Cindy Vallar, Editor & Reviewer
P.O. Box 425, Keller, TX 76244-0425
Books for Adults - Nonfiction
His career in the Royal Navy spanned five decades, nearly as long as his monarch, Queen Victoria, sat on the British throne. During his lifetime, he fought pirates and rebels, explored the Arctic and America’s Western frontier, studied flora and fauna wherever his journeys took him, and penned numerous accounts of his adventures and explorations. He entered the navy as a raw recruit and retired as an admiral. Yet, today, few know of him. (Not surprising given that the last biography of his life was published nearly a hundred years ago.) His name was Albert Hastings Markham.
Markham thrived on adventure, and those experiences showed him to be a man of courage and self-discipline. He possessed both moral fiber and a strong Christian ethic. He combined all of these to follow a career path that was initially chosen for him by his father, who felt that at least one of his sons should serve his country as so many of his ancestors had.
His bold undertakings began with his assignment to the China Station, where he participated in numerous engagements to suppress piracy and rebels during the Taiping Rebellion and the Second Opium War. He also spent time in Australian waters, aiding the navy’s attempts to stop blackbirders – men who kidnapped and sold Polynesians into slavery. In preparation for a potential voyage of exploration, Markham took a leave of absence to serve aboard a whaling ship. The experience and knowledge that he acquired made him one of the chosen few who once again took up Britain’s attempts to reach the North Pole in 1875, an activity that had abruptly stopped after the loss of the Franklin Expedition thirty years earlier. In fact, Markham reached the most northern latitude of any explorer – a record that stood for two decades – in spite of suffering from snow blindness and scurvy. He also journeyed to the American West to visit his family, who had moved there, and his inquisitiveness spurred him to visit with the Kiowa, Comanche, and Wichita tribes and to hunt buffalo.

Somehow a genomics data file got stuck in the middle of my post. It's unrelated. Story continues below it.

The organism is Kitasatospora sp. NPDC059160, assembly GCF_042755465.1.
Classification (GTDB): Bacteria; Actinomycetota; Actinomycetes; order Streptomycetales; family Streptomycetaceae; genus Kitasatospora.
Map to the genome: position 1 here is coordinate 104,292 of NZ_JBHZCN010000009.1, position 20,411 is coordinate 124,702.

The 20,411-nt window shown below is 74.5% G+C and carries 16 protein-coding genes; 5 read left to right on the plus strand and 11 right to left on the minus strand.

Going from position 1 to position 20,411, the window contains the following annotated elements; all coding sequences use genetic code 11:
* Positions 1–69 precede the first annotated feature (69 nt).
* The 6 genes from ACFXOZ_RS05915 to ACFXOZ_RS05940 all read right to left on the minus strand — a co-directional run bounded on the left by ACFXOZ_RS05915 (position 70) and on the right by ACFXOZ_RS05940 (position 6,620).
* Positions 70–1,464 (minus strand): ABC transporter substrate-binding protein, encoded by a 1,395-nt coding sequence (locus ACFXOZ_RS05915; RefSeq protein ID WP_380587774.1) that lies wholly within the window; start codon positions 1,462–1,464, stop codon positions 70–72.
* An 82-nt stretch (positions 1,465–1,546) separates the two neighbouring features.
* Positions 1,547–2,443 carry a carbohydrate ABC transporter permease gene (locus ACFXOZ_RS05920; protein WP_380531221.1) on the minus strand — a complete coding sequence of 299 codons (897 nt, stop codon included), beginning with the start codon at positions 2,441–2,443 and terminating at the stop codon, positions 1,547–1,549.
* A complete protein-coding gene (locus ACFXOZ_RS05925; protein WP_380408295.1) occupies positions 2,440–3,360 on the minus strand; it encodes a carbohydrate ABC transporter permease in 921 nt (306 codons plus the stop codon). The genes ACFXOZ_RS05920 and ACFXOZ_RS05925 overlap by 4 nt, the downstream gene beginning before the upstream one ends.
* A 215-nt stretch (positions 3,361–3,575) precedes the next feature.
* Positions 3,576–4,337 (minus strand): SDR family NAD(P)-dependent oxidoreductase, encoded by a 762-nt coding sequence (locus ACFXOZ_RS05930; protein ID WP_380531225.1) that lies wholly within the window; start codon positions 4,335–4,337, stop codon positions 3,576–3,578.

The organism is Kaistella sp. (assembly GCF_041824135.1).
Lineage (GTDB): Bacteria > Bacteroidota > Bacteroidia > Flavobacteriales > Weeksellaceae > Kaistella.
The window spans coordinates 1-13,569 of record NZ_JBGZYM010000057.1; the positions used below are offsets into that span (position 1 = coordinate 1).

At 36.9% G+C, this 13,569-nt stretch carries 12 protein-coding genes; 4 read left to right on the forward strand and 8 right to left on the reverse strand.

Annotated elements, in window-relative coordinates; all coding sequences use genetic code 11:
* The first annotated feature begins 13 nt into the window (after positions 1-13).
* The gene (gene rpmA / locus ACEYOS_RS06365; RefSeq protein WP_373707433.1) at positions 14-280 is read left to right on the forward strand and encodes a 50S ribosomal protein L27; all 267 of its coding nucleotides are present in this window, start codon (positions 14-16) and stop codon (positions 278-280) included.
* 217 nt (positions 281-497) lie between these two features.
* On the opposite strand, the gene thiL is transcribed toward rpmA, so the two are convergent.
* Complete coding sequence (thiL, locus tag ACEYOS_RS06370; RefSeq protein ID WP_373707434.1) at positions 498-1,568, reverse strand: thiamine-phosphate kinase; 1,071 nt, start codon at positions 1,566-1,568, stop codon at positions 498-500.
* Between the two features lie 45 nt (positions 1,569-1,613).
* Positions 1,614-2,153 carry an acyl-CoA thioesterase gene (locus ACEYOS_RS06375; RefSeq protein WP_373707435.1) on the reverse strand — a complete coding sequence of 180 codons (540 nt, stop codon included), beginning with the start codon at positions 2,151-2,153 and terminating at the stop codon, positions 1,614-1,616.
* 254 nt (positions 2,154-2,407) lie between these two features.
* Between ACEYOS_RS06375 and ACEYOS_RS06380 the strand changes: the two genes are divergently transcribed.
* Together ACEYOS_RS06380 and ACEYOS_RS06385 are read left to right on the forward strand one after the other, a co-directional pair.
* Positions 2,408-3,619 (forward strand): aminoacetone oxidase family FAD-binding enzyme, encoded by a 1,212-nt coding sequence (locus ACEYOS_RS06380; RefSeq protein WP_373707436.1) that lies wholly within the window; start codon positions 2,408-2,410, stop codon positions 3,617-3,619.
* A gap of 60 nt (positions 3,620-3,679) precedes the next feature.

During his career, he commanded the navy’s Training Squadron, where he impacted the lives of many young men, including Robert Falcon Scott, who would one day explore Antarctica. He did have critics and a few thought him a strict disciplinarian, but he also cared for those who served under him. The one incident that left a profound mark on him was the tragic loss of more than 300 men when the flagship of the Mediterranean Fleet, HMS Victoria, sank.
This book is comprised of eight chapters that follow Markham’s life and career. Each begins with a quotation, either from his own writings or from someone whose life he touched. Forty-one illustrations, contained in a center section, provide glimpses into his life and the world in which he lived, as well as artifacts pertaining to him. Also included is a collection of maps relevant to his numerous assignments around the word. Two appendices accompany the narrative: A Complete List of the Officers and Men of the British Arctic Expedition of 1875-76, and Albert Hastings Markham’s Books and Articles. A bibliography and an index round out the narrative.
Jastrzembski loves history and specializes in writing about nineteenth-century heroes and wars that few readers know about. He breathes new life into Admiral Markham in an account that is both entertaining and informative. The inclusion of Markham’s own words further enhances the experience and provides a closer glimpse into this man. Anyone with an interest in naval history, especially that of the Victorian Era, will find this a rewarding and highly readable volume.
Review Copyrighted ©2020 Cindy Vallar
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